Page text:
- Basic rules
- Character creation
- Overland Travel
- Spells and Magic
- Non-combat crises (explained below)
- Cooking + eating
- Writing letters (it's gunna be a thing, okay?)
- Domains (employing crews, running enterprises, and owning property)
- Calendars, PC ledgers, and campaign management
- Underworld adventuring
- Urban adventuring
- Law, Crime, and Punishment
- Feudal economics??
Looks like a lot, I'm sure. Those first 8 are definitely core rules material. I had the idea early on to have a whole supplement book dedicated just to the topics of warfare, and then one for the Underworld. The reason I felt like I could give each their own book is because I can think of multiple procedures necessary for each of them.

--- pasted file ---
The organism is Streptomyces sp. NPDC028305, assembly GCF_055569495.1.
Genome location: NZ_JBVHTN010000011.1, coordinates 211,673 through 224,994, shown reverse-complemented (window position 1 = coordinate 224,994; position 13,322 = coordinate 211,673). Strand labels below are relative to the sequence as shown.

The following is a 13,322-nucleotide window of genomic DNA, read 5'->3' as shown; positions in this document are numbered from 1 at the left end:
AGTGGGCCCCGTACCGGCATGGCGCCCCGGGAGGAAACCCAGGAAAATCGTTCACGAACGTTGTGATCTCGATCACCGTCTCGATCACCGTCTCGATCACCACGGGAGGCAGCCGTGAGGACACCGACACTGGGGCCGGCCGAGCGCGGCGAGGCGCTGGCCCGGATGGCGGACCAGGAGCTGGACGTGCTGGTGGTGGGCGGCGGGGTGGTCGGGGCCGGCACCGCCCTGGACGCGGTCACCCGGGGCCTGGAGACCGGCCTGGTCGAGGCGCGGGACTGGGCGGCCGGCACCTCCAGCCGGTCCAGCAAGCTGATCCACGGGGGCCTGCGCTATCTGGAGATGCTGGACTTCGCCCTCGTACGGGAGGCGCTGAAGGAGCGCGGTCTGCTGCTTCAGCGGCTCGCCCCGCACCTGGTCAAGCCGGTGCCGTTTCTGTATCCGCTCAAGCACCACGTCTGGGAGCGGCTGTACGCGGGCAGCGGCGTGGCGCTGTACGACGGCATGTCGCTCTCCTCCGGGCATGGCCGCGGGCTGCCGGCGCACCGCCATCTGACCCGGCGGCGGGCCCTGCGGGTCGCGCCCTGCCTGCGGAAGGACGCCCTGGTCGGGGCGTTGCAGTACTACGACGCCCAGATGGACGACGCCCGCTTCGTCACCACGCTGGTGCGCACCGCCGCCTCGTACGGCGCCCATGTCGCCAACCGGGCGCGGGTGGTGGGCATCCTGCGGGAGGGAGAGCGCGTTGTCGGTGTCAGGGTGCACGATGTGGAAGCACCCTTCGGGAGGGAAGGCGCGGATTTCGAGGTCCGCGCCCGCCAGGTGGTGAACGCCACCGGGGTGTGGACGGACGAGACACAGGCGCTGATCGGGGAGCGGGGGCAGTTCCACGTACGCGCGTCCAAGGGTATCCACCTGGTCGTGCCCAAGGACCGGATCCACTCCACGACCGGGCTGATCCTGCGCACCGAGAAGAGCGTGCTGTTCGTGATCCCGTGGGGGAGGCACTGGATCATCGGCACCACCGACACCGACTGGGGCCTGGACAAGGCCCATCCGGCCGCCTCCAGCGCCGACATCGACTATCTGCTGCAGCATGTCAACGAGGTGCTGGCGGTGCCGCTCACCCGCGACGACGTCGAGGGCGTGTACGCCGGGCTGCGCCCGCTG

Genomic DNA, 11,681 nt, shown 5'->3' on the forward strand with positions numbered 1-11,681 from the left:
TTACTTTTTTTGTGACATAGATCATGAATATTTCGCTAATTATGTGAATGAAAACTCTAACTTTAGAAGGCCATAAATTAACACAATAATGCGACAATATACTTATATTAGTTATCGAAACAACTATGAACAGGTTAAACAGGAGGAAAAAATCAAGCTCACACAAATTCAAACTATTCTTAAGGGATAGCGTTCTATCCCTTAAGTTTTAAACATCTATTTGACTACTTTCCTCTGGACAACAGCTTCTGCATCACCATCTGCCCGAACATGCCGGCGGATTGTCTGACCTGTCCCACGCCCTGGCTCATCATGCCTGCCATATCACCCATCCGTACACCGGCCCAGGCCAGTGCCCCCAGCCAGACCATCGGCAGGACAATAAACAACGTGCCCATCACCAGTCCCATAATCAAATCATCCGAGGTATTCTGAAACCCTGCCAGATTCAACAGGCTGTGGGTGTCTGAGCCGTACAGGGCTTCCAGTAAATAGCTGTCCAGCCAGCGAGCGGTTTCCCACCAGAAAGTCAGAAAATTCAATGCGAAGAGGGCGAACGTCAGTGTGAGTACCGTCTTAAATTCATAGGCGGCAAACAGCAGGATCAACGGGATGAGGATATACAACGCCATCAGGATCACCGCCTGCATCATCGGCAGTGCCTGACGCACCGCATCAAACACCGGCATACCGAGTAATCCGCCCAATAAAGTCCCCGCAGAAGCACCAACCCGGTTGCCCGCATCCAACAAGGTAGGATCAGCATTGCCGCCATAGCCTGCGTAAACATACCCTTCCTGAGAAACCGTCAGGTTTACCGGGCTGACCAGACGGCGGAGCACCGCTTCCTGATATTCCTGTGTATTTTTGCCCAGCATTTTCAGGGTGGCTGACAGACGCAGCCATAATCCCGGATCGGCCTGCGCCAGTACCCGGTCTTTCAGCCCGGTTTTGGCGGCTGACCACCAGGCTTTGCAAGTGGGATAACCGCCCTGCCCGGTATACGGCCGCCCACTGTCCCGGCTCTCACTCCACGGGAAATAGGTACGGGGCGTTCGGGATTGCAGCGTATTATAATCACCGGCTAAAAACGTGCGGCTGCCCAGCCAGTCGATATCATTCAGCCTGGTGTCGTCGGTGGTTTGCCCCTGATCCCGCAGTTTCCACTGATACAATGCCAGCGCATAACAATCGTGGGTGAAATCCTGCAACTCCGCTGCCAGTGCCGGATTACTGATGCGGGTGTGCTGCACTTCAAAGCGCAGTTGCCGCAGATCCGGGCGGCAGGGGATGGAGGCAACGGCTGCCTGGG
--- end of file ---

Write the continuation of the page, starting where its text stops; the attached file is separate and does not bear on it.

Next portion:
I should explain something. In Brave, there are 4 common timescales I use: 6-second turns (urgent time), 10-minute turns (active time), 1-hour turns (steady time), and turns of 1 day or longer (calendrical time). The nice thing about having dedicated broad timescales is that I can write rules and features tying into them, and I can apply them to different activities. For example, the 10-minute turn of active time is used during dungeoncrawling of course. But it can also be used when urbancrawling, as well as caving and maybe navigating a battlefield. Thus, 10 minutes is not merely a "dungeon turn," because it applies to other contexts. But I might say you can do X activity "once per active turn" and it applies to every procedure that runs on that timescale.